Massive ‘hot Jupiter’ has power to ‘spin-up’ own star, scientists claim
A planetary study of the otherworldly ‘hot Jupiter’ - a giant gas orb physically similar to its namesake in our Solar System - has found that HATS-18b has an extremely fast orbital period of less than a day.
A newly-released analysis of the intergalactic find describes HATS-18b as a “massive extrasolar planet” which orbits star HATS-18, a sun not unlike our own.
Telescope data of the large exoplanet was analysed by astronomers between April 2011 and July 2013 in observatories in Australia, Chile and the High Energy Spectroscopic Survey site in Namibia.
Information about the HATS-18b is detailed in a journal article aptly entitled ‘An Extreme Short Period Massive Transiting Planet Spinning Up Its Star’.
Authors of the study believe orbital decay, the process by which gravitational pull is effectively eroded between two planets or stars, may have brought HATS-18b closer to its sun.
Researchers have compared the space interaction to a similar exoplanet system known as WASP-19b, an exoplanet planet which NASA has noted as turning a full orbit in just over 18 hours, in contrast to Jupiter’s 12-year spin around the Sun.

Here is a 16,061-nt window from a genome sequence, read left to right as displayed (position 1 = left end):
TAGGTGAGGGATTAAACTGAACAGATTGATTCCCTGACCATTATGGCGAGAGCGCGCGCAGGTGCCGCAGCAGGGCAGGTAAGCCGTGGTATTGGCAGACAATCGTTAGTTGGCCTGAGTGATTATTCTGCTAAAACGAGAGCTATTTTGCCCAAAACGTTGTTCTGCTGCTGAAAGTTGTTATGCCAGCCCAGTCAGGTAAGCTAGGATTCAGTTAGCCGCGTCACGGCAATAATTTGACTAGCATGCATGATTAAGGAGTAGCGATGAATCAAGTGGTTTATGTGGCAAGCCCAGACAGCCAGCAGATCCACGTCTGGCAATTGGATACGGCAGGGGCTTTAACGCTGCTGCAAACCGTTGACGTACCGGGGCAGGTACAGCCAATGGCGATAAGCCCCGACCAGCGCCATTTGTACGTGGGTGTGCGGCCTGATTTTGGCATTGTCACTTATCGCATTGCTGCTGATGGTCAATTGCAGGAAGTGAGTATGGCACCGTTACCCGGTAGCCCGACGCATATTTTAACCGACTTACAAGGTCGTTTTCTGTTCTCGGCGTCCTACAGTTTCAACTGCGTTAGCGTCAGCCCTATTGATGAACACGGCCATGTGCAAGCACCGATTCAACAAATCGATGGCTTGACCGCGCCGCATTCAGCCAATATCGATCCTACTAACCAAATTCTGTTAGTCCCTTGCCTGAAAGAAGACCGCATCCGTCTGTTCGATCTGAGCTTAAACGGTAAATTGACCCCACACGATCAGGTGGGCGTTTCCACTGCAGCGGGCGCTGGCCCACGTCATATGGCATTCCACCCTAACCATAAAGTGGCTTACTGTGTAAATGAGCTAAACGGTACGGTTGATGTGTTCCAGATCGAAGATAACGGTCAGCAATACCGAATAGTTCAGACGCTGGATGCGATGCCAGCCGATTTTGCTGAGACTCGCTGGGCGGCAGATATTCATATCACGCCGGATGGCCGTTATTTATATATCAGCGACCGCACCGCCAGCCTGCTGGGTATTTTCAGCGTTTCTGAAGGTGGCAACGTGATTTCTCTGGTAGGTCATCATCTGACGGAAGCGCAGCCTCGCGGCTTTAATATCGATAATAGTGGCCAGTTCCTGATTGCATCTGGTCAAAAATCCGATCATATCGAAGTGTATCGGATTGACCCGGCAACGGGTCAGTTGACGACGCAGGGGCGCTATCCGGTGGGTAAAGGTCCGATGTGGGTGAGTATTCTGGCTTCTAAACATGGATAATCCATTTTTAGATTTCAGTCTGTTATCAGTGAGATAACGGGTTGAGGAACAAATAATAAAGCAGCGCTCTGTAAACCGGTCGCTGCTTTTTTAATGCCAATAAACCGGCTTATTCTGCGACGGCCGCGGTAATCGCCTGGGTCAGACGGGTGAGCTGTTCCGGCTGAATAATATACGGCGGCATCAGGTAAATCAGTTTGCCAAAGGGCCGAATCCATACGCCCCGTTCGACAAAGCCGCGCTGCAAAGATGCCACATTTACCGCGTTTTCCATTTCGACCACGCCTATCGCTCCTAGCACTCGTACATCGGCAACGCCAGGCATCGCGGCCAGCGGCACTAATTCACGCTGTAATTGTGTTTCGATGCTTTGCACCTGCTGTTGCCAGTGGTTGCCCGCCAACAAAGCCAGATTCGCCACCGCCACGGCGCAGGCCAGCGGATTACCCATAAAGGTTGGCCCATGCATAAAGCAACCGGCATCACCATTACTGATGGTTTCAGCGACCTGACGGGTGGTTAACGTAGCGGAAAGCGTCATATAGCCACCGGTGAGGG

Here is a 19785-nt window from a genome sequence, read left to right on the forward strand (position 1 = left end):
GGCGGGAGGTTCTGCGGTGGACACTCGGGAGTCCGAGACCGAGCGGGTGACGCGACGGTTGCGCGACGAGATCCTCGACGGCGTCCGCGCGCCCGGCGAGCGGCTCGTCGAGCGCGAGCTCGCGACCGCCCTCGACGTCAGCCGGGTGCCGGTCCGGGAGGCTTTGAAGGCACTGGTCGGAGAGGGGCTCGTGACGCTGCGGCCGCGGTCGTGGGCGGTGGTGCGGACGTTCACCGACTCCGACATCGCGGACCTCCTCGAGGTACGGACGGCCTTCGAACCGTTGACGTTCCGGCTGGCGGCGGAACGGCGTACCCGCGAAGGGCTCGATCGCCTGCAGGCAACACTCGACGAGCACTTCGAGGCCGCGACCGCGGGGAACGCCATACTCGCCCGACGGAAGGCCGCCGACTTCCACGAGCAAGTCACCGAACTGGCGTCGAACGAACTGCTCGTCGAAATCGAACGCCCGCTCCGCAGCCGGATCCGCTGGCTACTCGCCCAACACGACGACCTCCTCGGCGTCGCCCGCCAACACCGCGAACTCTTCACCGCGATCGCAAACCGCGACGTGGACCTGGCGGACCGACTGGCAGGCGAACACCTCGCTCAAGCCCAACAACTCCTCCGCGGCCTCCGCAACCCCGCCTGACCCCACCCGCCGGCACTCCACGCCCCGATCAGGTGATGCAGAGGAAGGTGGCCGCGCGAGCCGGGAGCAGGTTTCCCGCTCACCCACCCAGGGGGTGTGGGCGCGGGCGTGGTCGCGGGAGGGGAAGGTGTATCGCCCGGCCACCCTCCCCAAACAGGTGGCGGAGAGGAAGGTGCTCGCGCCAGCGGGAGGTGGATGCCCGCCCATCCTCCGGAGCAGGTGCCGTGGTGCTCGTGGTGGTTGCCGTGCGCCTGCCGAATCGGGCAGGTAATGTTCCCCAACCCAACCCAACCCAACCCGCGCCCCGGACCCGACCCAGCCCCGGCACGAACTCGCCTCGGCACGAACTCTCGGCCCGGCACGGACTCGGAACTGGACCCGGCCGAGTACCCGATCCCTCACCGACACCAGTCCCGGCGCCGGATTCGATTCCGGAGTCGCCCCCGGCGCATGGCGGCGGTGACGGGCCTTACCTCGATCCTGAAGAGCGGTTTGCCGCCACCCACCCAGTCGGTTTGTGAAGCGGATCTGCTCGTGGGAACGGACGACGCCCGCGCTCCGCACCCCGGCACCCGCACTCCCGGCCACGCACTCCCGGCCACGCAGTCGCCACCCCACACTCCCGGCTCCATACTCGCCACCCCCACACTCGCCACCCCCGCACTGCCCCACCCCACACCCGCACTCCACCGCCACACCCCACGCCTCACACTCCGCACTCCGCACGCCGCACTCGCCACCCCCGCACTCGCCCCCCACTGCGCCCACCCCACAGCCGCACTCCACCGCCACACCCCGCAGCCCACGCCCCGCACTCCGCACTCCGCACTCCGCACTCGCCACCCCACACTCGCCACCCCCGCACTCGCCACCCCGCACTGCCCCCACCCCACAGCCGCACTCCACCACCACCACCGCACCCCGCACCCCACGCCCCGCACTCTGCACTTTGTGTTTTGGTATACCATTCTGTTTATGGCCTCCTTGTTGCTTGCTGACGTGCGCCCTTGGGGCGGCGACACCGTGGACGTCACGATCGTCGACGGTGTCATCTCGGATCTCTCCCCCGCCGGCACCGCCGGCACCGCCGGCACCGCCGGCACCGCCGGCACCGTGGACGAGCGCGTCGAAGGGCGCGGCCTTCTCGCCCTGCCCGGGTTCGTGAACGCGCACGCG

“The high planet mass, combined with its short orbital period, implies strong tidal coupling between the planetary orbit and the star,” reads the research, published on the Cornell University Library website.
“In fact, we argue that [the star] HATS-18 shows signs of being tidally spun-up by the planet,” it adds.
Researchers now hope to further analyse the relationship between the large gas planet and its star in a bid to further understand changes within the galaxy.
“Due to the proximity of the planet to its host star, this system provides one of the best laboratories for testing theories of star-planet interactions and planet formations,” the study states.
NASA scientists in California have found that although many ‘hot Jupiters’ have water in their atmospheres, other examples of the large planets have none. However, assessing the presence of water is complicated by the existence of clouds or haze blocking the planets, which could be preventing the discovery of atmospheric water.
As the planets can reach up to 1,100 degrees Celsius (2,000 degree Fahrenheit), NASA says the high temperatures mean the clouds are unlikely to be made from water.